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Your First Look at the Star Trek: Lower Decks - U.S.S. Cerritos Crew Handbook

Ahead of its December release, author Chris Farnell details what makes the Cerritos special, how it differs from other starships as well as other franchises like Doctor Who!

Titan's Star Trek: Lower Decks - U.S.S. Cerritos Handbook cover overlayed on illustrations of the U.S.S. Cerritos entering warp speed

Welcome aboard the U.S.S. Cerritos!

From author Chris Farnell, get ready for a funny and illuminating guide to life on the U.S.S. Cerritos from Star Trek: Lower Decks, through the eyes of the beloved lower deckers themselves, with the release of Star Trek: Lower Decks - U.S.S. Cerritos Crew Handbook!

Hitting shelves on December 19, Titan Books is thrilled to share you can pre-order the Star Trek: Lower Decks - U.S.S. Cerritos Crew Handbook at your preferred retailer and get it in time for the holidays!

Join the crew of the U.S.S. Cerritos as they seek out new life and travel where people may, or may not, have been before!

Based on the hit Paramount+ animated series Star Trek: Lower Decks, Mariner, Boimler, and all their friends offer advice and insider knowledge to new crewmembers. This hilarious and informative handbook will help you come to grips with the ship, your duties, and your fellow lower deckers, especially as they’ve generously left comments throughout.

Thanks to our friends over at Titan Books, has an exclusive preview of Star Trek: Lower Decks - U.S.S. Cerritos Crew Handbook and an interview with its author Chris Farnell!
Star Trek: Lower Decks - The U.S.S. Cerritos Crew Handbook front cover

Titan Books What is your point of First Contact?

Chris Farnell: Pretty sure my earliest memory of Star Trek was my mum showing me "Encounter at Farpoint" when it was first broadcast on BBC 2. I was six, and not long after, I remember seeing The Motion Picture and being told it was set before The Next Generation, so I naturally assumed Kirk was Picard back when he still had hair.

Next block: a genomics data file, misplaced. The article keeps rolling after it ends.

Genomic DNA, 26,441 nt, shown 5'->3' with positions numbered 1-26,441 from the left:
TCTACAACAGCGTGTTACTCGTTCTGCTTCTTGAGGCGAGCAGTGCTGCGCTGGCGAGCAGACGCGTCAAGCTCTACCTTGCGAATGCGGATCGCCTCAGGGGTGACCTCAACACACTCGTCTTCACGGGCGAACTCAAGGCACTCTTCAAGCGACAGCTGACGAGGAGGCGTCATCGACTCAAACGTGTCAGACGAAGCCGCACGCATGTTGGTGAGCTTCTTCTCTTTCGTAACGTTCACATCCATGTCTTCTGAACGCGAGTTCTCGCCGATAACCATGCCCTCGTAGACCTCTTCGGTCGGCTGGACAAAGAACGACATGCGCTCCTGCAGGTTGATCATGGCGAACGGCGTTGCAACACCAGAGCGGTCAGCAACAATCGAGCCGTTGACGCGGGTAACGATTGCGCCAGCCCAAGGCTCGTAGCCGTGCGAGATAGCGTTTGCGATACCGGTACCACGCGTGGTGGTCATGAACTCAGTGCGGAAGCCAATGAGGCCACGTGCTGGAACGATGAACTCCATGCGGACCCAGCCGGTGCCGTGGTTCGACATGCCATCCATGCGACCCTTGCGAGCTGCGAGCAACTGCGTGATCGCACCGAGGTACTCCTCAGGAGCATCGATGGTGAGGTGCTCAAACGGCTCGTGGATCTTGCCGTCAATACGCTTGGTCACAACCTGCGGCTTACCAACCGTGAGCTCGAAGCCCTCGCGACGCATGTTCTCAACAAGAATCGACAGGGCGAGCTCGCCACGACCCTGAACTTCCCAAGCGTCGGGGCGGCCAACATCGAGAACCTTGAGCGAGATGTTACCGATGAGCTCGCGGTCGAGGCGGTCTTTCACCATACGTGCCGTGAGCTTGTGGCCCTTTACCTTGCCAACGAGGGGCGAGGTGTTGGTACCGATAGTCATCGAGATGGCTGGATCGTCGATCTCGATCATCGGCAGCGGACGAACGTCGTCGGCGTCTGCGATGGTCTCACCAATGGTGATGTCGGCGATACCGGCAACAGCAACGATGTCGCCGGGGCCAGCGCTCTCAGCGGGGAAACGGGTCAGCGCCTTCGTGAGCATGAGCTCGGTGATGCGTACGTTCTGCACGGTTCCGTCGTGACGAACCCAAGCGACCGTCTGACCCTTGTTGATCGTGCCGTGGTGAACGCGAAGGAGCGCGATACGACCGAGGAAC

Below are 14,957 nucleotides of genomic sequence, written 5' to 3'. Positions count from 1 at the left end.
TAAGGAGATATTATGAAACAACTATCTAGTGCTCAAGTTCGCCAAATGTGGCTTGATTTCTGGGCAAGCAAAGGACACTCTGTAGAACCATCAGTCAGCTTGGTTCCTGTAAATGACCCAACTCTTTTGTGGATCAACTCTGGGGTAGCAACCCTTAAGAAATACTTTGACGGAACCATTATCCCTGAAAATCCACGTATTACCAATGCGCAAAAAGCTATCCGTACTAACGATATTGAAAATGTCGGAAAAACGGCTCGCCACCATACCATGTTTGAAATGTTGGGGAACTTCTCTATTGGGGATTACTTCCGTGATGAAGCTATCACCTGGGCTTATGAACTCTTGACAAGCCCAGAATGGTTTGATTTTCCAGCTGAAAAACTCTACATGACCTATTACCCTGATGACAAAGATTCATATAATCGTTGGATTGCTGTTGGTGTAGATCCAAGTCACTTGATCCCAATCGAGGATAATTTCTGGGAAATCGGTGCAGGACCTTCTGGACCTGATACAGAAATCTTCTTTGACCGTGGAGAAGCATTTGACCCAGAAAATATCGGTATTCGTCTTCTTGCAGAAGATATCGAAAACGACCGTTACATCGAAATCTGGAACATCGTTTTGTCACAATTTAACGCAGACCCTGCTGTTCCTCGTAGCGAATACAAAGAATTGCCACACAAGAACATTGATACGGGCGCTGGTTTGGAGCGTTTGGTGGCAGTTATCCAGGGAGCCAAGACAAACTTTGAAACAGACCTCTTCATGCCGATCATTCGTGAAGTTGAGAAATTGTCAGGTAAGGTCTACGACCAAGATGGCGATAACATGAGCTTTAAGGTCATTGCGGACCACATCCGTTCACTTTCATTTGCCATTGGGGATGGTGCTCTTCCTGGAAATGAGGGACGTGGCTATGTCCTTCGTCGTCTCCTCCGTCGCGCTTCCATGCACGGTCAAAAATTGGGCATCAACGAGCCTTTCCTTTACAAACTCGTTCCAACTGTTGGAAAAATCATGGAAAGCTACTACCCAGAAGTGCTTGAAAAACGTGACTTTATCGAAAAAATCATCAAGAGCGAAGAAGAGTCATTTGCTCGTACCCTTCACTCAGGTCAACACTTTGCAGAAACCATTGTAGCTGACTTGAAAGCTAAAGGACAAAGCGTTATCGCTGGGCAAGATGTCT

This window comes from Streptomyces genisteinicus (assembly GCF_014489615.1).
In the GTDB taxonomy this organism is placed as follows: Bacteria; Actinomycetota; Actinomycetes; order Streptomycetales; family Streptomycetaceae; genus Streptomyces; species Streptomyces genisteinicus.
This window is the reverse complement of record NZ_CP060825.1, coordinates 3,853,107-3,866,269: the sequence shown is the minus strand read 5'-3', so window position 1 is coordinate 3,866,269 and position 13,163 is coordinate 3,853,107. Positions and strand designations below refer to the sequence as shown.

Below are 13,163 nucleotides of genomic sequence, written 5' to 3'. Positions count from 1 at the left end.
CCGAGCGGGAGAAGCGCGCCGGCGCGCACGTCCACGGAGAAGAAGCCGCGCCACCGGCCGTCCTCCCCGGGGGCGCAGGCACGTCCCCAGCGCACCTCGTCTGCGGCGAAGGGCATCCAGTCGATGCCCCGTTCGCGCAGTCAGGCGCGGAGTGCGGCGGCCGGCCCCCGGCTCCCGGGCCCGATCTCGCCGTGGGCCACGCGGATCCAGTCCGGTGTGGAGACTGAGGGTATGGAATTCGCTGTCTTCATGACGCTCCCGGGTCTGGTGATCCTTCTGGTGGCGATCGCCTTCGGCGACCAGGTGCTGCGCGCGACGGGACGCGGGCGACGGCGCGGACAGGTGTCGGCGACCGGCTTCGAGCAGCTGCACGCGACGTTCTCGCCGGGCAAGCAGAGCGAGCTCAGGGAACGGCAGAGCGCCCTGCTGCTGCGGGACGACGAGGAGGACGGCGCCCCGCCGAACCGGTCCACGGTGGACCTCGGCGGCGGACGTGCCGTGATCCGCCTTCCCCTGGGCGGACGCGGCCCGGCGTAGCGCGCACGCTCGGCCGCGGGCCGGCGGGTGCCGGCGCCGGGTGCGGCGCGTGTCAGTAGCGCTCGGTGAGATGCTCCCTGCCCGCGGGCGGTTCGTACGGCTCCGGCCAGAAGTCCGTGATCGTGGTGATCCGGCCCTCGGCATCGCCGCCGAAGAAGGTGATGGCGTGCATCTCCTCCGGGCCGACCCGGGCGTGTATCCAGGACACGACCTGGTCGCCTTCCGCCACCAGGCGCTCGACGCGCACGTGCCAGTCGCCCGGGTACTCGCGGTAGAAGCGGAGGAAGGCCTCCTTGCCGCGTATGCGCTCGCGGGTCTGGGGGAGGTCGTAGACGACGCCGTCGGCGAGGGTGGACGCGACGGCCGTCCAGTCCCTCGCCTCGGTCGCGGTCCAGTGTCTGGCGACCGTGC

For pretty much my entire childhood, Wednesday at 6 pm on BBC 2 was Star Trek time — first TNG, then DS9, then Voyager, with some Original Series reruns sprinkled in. You’re no stranger to the wonderful world of sci-fi fare; an author of your own apocalyptic space opera series as well as tie-ins for Doctor Who. What was it like diving into the world of Star Trek?

Chris Farnell: Like coming home. It’s why I started writing the Fermi’s Progress stories - to capture that Star Trek-ish “planet of the week” feeling, of the bizarre and unexplored as routine.

Okay, here’s the dark secret from my past — The very first writing I ever did that was read by an audience beyond my parents or teachers was a Star Trek “Play by Email” RPG. Everyone created their own characters and wrote their own chapters to the ongoing plot from their point of view, and as a newcomer to the game, the only character slots open to me were the very low, Ensign-level positions.

So, in a very real sense, I have been in training to write this book specifically my entire life.

Interior page of 'Star Trek: Lower Decks - U.S.S. Cerritos Crew Handbook' featuring Mariner's guide to staying awake during conference room duty

Exclusive first look at the 'Star Trek: Lower Decks - U.S.S. Cerritos Crew Handbook'

Titan Books How does the crew of the U.S.S. Cerritos stand apart from other flagship ships across the franchise, and how did you approach the crew’s handbook?

Chris Farnell: You mentioned my Doctor Who work, and Doctor Who is my other great sci-fi love, but the thing about the Doctor is they are perpetually on holiday. Even when they’re facing threats to the entire universe, they’re really only doing this for fun.

What’s great about Star Trek is this is their job. You watch The Next Generation especially, and the episodes are wall-to-wall meetings and performance reviews and stacks of paperwork where each individual bit of paper is given its own iPad. It’s a workplace drama every bit as much as Grey’s Anatomy or The Office.